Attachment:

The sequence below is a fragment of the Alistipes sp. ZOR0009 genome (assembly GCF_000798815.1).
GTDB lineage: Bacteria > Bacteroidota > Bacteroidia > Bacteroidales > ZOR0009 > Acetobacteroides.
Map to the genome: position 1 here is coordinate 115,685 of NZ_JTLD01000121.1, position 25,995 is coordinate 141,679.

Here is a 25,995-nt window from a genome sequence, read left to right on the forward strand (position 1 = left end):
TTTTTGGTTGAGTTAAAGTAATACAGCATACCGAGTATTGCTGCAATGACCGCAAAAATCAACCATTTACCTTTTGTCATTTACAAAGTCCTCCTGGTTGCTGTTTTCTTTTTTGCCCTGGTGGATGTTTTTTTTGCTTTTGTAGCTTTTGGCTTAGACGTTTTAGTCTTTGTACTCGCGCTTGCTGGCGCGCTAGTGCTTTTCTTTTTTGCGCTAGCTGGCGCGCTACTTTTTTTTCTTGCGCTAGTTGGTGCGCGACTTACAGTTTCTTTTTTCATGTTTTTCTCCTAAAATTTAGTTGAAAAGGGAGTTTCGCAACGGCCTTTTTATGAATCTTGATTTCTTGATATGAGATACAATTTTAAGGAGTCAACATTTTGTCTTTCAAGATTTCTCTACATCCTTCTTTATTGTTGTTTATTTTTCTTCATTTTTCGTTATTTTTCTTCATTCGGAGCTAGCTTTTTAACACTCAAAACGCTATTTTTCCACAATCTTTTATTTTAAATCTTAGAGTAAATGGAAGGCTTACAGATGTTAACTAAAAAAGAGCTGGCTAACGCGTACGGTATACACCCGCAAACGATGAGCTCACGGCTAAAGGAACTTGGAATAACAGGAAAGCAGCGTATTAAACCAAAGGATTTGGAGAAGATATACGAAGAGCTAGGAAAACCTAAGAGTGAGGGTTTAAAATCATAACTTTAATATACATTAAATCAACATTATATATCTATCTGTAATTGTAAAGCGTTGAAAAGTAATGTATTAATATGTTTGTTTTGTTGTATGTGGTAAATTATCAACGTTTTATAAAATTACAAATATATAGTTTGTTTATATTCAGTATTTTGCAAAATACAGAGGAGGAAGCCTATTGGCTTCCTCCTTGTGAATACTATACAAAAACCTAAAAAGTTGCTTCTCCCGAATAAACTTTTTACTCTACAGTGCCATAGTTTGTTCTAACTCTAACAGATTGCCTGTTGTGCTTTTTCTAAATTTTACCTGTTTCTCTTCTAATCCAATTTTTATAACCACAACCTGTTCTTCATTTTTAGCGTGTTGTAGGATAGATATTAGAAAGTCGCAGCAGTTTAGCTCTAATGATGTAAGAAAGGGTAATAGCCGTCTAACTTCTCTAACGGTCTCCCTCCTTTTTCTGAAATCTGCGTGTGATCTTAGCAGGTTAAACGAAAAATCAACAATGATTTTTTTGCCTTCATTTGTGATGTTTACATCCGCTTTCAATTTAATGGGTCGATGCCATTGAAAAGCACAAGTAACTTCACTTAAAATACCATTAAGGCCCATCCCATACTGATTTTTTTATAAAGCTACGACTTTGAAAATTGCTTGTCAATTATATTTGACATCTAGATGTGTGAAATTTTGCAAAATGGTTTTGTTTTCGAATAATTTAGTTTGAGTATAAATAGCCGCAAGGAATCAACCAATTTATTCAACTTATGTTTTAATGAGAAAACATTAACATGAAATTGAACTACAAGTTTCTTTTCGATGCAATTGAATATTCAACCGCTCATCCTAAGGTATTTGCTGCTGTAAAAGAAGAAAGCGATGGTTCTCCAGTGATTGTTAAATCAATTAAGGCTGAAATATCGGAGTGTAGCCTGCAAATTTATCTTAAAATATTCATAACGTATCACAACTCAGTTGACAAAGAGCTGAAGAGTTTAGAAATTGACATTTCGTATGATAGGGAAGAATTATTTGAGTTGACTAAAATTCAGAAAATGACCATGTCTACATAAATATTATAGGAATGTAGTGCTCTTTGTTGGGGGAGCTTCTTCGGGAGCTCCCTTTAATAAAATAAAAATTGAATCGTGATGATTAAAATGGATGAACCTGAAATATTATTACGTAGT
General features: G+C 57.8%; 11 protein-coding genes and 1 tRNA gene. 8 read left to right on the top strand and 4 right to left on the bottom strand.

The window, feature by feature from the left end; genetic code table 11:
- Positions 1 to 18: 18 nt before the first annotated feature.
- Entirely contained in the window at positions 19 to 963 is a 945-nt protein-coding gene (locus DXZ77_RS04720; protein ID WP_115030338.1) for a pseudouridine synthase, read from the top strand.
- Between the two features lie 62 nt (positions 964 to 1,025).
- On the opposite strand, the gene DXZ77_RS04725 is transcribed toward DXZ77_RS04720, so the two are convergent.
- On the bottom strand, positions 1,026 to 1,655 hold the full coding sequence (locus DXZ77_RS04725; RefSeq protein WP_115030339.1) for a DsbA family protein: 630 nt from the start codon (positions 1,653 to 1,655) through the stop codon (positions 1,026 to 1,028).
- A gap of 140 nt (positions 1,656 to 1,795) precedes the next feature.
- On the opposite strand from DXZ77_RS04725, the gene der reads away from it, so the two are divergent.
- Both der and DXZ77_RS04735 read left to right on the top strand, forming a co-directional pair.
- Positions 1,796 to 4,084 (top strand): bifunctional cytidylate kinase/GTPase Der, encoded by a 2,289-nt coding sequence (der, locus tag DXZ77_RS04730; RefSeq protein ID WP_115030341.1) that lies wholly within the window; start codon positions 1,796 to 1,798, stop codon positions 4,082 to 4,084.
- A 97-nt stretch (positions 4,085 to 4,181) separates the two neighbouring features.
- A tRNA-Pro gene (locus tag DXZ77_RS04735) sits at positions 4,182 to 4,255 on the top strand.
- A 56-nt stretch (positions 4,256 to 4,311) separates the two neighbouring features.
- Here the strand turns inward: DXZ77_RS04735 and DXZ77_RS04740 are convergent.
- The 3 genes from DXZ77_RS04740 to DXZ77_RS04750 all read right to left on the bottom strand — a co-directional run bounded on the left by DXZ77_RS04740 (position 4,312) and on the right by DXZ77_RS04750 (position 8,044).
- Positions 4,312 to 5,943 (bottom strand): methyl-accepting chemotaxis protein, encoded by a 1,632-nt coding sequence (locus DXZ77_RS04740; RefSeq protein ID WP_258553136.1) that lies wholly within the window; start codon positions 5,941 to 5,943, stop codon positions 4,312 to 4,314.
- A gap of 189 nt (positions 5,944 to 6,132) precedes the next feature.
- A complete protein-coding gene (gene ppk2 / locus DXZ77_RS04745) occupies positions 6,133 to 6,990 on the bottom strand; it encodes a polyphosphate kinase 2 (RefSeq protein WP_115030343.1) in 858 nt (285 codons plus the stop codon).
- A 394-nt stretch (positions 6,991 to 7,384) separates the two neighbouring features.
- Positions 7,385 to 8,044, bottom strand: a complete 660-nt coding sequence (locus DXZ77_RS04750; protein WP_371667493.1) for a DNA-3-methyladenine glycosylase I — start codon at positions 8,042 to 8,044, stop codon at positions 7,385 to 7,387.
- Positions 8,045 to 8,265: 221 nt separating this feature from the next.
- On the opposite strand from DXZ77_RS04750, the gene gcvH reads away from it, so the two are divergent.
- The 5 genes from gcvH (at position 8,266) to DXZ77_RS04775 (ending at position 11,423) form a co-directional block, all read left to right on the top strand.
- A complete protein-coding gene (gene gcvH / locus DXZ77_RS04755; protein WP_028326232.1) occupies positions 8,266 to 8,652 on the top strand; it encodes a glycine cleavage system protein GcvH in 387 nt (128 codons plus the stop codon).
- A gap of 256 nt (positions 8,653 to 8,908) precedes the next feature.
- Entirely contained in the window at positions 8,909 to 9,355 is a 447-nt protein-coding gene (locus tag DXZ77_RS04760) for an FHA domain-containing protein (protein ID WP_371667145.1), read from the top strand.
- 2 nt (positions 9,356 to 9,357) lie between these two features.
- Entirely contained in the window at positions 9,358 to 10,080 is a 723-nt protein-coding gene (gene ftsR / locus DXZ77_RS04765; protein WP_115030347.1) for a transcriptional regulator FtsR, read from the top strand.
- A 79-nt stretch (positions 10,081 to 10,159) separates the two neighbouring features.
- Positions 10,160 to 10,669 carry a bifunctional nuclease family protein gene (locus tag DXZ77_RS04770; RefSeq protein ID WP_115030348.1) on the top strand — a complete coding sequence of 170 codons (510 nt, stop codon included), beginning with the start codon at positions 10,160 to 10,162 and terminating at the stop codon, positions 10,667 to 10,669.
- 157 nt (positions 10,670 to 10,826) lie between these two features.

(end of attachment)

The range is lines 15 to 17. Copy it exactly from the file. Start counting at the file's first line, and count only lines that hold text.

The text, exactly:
- Both der and DXZ77_RS04735 read left to right on the top strand, forming a co-directional pair.
- Positions 1,796 to 4,084 (top strand): bifunctional cytidylate kinase/GTPase Der, encoded by a 2,289-nt coding sequence (der, locus tag DXZ77_RS04730; RefSeq protein ID WP_115030341.1) that lies wholly within the window; start codon positions 1,796 to 1,798, stop codon positions 4,082 to 4,084.
- A 97-nt stretch (positions 4,085 to 4,181) separates the two neighbouring features.